Friday, December 09, 2016

Down the Rabbit Hole

So I have really gone down the rabbit hole these last few weeks. I have followed crazy links and memes shared by friends and relatives on FB and read thousands and thousands of words written by alt-right personalities, like Milo Yannoupolis and Mike Cernovich, conservatives who've disavowed the alt-right like Ben Shapiro and David French, and angry liberals like Charles Blow of the NYT, and Joy Reid of MSNBC.

Reading this stuff, particularly the alt-right stuff, was a revelation for me. As I scrolled through articles mocking the idea of consent and dismissing victims of rape as liars who don't understand human sexuality, articles that claim that racism no longer exists while claiming that OBAMA (yes, OBAMA, our first black President) "created" racism, and articles chock full of derogatory terms for a "left" I didn't even consider myself part of, things all clicked into place.

"I've heard this stuff before," I realized. From people I know. Relatives. Friends. Acquaintances. Online. I just hadn't known where it was coming from. When my brother told me that "affirmative action is the cause of racism" (an idea so ridiculous it doesn't even need to be countered) and "liberals are perpetuating racism to win elections", I had assumed he was a crazy, lone-wolf. When I shared a particularly strongly worded post-election piece, and was told, gently, that "systemic racism doesn't exist anymore, it's just the media blowing things out of proportion", I thought I was just hearing one person's opinion. But once I went down the alt-right rabbit hole, I realized I'd found the well-spring.

So THIS was the source of it all; I had wondered why so many seemingly rational and compassionate people are so convinced that racism doesn't exist, and that if it does, it is to the advantage of people of color and at the expense of whites. The answer is simple: because they have spent the last x number of years imbibing the words of a neo-Nazi agenda so close to the rhetoric of the religious right as to have become nearly indistinguishable from it.

Think about it; the alt-right and the religious right share views on abortion (wrong), Islam (wrong and dangerous), Hillary (evil and wrong), women in power (threatening and un-Biblical), gays and transgenders (perverted), environmentalism and climate change (scientists support evolution and are therefore untrustworthy).

The alt-right knew they could find common ground with the religious right, especially if they downplayed their more outrageous, racist views and emphasized their religiosity and disgust with liberalism and its slide toward Sodom-like hedonism.

And so with cleverly crafted memes, diversionary scare tactics like the "war on Christmas" (look around any mall in America and you can see that there is no war on Christmas...not anywhere...not even close, unless you count the token Hanukkah tree on the fringes of the food court as a "war"), and the subtle message that political correctness is not the antithesis of cruelty but of truth (and why should we pander to the feelings of a bunch of LIBERALS anyway?), the alt-right "stole the hearts" of the religious right, as Absolom stole the hearts of the men of Israel from his father David.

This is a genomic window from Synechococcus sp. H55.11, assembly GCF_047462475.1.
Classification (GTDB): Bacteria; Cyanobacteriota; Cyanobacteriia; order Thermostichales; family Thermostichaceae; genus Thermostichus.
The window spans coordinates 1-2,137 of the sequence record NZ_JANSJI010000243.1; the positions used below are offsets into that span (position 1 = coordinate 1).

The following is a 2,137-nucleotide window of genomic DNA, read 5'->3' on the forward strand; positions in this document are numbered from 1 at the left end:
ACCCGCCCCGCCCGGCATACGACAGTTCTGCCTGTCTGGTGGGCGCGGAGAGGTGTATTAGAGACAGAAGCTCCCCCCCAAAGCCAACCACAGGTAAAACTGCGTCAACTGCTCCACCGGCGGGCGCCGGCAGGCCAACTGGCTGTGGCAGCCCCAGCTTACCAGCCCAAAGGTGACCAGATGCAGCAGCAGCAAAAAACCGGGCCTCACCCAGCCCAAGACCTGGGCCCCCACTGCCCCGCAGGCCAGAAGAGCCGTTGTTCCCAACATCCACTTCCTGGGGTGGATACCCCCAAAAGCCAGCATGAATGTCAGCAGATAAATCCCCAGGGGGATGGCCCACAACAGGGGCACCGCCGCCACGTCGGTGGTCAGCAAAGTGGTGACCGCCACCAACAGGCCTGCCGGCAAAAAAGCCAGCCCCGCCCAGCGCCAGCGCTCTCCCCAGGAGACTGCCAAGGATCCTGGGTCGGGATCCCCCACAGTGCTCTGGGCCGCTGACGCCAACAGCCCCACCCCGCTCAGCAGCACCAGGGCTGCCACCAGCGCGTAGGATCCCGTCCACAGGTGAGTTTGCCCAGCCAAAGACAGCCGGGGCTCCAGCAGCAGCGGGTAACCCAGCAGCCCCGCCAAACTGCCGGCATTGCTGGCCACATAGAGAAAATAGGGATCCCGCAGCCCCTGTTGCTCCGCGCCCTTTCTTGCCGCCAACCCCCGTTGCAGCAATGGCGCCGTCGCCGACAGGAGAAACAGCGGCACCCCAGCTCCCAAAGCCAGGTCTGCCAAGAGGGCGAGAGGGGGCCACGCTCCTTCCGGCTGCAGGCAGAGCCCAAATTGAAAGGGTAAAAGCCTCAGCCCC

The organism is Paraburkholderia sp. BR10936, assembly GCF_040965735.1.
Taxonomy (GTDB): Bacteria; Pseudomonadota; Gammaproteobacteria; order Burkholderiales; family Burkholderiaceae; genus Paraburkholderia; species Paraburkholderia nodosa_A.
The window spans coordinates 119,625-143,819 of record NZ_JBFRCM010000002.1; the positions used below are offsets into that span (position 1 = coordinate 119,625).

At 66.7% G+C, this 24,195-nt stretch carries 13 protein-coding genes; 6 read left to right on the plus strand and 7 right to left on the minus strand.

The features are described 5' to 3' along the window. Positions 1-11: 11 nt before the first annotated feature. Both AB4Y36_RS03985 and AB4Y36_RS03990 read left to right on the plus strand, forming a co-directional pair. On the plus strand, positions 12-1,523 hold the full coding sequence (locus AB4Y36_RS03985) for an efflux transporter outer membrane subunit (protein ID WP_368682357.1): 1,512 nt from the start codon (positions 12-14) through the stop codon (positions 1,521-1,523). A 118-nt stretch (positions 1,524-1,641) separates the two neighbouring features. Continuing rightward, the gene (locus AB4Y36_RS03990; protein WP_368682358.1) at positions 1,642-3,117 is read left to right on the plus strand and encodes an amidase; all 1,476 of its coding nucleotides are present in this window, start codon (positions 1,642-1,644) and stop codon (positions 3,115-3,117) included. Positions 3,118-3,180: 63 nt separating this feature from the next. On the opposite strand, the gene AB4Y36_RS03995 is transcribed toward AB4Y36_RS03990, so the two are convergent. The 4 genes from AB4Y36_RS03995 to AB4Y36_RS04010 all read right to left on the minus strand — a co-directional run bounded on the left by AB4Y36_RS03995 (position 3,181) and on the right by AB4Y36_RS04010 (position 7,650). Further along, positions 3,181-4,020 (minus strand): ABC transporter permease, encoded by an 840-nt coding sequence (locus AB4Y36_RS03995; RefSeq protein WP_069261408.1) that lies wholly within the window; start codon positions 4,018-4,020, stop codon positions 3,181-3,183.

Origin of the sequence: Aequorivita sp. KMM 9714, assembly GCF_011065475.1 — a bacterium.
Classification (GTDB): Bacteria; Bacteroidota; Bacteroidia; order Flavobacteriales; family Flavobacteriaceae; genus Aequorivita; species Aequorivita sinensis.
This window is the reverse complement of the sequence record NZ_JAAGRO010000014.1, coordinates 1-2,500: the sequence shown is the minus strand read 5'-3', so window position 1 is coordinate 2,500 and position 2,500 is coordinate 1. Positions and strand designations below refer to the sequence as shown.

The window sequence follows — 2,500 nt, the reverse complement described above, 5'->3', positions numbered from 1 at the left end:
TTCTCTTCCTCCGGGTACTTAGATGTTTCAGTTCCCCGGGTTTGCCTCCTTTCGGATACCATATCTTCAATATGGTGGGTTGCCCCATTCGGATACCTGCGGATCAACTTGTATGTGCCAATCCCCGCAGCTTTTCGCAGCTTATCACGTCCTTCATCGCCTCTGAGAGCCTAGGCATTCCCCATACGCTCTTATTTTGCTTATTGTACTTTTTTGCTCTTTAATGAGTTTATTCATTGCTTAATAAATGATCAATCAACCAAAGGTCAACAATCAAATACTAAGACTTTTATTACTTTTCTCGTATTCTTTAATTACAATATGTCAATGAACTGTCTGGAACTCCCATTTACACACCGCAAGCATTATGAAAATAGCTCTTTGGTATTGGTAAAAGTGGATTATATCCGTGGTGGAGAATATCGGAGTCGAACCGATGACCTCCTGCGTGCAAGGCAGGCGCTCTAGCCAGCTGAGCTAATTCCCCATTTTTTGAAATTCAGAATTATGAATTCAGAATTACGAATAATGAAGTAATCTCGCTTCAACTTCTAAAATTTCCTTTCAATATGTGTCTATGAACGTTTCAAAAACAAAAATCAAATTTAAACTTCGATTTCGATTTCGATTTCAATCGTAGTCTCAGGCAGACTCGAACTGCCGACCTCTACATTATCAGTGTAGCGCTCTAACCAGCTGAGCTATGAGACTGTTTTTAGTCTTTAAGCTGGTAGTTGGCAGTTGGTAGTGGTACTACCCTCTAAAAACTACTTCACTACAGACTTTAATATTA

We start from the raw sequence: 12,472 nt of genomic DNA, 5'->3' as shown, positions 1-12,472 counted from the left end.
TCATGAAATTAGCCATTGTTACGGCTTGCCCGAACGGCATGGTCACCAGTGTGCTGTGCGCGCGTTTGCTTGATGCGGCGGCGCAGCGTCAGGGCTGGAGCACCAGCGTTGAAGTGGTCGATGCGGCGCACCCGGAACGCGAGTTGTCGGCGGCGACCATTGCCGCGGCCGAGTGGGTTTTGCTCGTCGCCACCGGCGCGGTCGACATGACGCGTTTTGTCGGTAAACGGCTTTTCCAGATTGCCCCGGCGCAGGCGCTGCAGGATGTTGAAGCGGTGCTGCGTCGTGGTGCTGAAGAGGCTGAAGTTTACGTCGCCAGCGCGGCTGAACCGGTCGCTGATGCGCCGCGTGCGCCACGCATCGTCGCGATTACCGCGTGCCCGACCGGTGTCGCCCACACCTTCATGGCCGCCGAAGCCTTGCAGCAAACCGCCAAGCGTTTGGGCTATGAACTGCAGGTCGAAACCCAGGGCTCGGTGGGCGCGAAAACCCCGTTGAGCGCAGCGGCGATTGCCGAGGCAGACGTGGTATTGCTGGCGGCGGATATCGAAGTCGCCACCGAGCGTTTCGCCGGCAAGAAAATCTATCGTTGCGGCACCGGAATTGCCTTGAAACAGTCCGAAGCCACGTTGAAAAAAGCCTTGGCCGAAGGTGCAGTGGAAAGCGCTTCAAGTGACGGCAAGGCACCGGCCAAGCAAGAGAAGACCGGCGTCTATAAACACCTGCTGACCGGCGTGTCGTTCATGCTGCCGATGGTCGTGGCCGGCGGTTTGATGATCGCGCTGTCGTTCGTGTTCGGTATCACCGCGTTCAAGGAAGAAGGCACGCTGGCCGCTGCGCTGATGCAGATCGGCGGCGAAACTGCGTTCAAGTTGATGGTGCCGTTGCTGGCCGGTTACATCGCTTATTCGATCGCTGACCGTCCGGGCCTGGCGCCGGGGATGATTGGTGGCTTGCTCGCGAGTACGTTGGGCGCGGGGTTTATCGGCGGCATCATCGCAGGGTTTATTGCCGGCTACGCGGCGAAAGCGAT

And what kills me is that I wasn't paying any attention. Oh, sure, I read the news here and there. I followed the primary and Presidential debates; I planned lessons on Huckleberry Finn and discussed the N-word with my students; I was surprised when a few of them wrote papers on on how "black people just want handouts" and "black people are more racist against white people", but assumed they were aberrations. I had students who wrote comments on articles they were supposed to annotate, like "I don't trust anything this author said, because I looked them up online and they're LIBERAL", but I embraced it because they at least had an opinion, a rarity at times in an 11th grade classroom. I didn't know.

I didn't know what dark current nourished these comments and thoughts, but I do now. I can't unknow it. The Christian right and a good portion of mainstream America has suckled at the beating heart of white supremacy. The motive may have been to repeal Roe vs. Wade, or to establish a "righteous" government, or any number of noble goals. But the road to those ends led through the boudoir of hate and many Christians are there now, either willfully blind and protesting their innocence, or insolently aware, jutting out their chins and asking the rest of us, "so what? I'm tired of this enforced, nanny-state femininity and want to be a MAN of GOD", even though they KNOW full-well who they've joined hands with in their pursuit.

As a Christian, I am ashamed.

I do understand that this logic can go both ways. I understand that just as I see the white supremacy undergirding the religious right's new preoccupation with "ending identity politics", I also know that some of my brothers and sisters in Christ believe that the "liberal media" has seduced me with its anti-Trump fear appeals. To them I would say that the liberal media doesn't scare me half as much as the writings of the alt-right. I also hear the argument that God ordains rulers and therefore I should fall in line. To that I would say the Bible doesn't say that all ordained leaders are good leaders, nor does it say that you aren't allowed to question them, so long as you are respectful. Still another argument is the fatalistic one in which America "deserves" whatever it gets because we have pushed God out of our country. But to that I would ask who you are to decide who "deserves" anything?

I can't unknow what I now know. I can't unsee what I now see. And I can't stop speaking.

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